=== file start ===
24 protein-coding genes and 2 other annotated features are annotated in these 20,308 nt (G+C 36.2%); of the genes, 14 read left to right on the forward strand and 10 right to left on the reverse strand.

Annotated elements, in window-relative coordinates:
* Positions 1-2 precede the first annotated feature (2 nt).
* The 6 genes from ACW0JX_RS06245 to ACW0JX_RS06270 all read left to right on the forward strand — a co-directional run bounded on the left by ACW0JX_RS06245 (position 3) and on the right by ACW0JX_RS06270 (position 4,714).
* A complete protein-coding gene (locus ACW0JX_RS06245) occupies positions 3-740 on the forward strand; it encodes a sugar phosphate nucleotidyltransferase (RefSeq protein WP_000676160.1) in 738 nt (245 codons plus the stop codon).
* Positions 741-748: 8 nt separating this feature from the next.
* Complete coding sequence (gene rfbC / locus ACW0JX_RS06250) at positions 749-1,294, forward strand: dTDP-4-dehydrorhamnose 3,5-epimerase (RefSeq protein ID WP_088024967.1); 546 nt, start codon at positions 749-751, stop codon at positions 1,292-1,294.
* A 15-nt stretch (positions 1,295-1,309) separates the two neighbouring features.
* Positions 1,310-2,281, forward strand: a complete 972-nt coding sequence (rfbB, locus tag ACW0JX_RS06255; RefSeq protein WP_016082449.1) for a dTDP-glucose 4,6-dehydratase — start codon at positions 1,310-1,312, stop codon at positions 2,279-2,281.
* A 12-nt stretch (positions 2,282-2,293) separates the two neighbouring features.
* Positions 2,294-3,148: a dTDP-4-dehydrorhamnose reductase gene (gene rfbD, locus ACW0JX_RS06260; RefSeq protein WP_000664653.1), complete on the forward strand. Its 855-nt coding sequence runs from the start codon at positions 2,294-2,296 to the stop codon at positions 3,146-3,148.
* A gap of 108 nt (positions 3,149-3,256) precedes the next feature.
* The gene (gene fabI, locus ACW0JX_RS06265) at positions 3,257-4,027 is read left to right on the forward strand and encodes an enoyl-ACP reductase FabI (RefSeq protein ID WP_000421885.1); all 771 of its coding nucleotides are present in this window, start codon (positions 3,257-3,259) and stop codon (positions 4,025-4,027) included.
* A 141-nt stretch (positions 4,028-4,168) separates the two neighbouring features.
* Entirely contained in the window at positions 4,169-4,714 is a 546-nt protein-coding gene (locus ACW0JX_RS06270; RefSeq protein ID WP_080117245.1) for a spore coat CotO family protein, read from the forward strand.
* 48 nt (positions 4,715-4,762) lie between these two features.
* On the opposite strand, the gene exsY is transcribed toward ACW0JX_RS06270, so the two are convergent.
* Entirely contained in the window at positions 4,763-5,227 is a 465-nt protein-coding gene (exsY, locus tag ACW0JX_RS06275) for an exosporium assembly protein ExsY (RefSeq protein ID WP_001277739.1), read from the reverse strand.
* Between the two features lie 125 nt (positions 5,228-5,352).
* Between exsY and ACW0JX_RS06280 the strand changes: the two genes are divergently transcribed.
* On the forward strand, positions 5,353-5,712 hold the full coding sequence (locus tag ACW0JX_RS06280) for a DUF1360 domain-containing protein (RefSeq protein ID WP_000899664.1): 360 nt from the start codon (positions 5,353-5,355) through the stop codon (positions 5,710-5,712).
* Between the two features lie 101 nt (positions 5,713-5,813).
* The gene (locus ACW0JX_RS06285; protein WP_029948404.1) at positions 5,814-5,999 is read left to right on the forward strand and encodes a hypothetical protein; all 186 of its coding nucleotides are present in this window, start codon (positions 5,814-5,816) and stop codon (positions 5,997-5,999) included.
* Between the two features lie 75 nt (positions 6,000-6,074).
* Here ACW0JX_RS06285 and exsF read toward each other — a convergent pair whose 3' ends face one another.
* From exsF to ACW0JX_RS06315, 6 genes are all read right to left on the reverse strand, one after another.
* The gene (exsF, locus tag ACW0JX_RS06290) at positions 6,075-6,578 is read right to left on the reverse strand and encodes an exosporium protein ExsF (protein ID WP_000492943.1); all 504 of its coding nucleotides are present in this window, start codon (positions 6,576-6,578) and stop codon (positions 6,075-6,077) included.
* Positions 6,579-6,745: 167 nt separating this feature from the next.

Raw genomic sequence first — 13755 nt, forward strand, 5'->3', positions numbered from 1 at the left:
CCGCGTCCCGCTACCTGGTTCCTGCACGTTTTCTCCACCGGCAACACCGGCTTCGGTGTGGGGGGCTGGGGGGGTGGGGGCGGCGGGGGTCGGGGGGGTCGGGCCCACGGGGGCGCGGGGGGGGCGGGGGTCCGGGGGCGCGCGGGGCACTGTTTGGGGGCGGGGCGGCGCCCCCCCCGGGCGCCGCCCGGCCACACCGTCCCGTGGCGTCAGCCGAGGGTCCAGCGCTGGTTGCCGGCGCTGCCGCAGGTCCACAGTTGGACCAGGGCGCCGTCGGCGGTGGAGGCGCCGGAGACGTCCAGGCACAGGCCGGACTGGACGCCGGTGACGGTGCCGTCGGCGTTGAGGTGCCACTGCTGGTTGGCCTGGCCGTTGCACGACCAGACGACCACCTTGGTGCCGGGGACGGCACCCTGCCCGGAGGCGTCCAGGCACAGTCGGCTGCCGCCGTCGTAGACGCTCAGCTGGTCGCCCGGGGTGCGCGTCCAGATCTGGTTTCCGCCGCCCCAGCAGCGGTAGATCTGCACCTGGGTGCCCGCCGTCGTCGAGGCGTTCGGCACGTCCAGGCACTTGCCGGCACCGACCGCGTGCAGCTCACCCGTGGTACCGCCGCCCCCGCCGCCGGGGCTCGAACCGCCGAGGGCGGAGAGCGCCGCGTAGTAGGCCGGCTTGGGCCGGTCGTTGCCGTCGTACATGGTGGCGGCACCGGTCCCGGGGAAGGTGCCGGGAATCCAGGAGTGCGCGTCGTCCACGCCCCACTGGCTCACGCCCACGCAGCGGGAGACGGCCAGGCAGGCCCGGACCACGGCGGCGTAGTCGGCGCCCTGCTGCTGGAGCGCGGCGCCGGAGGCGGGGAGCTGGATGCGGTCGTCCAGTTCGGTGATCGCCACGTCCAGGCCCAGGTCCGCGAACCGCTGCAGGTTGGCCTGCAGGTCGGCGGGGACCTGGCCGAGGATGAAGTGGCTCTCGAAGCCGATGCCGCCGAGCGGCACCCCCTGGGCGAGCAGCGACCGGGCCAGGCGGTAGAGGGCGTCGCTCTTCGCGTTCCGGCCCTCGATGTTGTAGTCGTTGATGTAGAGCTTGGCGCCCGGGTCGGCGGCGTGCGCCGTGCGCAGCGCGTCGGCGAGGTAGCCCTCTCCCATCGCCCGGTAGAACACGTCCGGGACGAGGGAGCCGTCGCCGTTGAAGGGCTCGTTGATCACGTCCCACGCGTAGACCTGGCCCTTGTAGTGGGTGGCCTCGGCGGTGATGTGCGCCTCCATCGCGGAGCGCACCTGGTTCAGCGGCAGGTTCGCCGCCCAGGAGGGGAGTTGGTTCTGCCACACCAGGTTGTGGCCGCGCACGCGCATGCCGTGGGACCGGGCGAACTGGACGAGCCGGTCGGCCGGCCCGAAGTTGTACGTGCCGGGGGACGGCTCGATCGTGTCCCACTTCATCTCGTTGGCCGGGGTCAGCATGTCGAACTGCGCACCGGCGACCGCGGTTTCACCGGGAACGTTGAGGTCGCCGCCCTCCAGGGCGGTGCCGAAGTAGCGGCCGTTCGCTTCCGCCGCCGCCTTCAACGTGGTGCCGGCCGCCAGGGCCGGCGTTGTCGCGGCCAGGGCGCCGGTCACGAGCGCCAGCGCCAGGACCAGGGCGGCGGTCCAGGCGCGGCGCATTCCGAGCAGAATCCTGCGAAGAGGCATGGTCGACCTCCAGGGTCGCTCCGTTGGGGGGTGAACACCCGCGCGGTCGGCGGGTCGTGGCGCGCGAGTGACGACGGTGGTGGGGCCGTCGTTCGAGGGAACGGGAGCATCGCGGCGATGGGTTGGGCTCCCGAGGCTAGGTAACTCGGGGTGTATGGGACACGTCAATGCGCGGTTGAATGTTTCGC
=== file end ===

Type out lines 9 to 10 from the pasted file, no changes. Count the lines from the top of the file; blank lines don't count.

* Positions 1,310-2,281, forward strand: a complete 972-nt coding sequence (rfbB, locus tag ACW0JX_RS06255; RefSeq protein WP_016082449.1) for a dTDP-glucose 4,6-dehydratase — start codon at positions 1,310-1,312, stop codon at positions 2,279-2,281.
* A 12-nt stretch (positions 2,282-2,293) separates the two neighbouring features.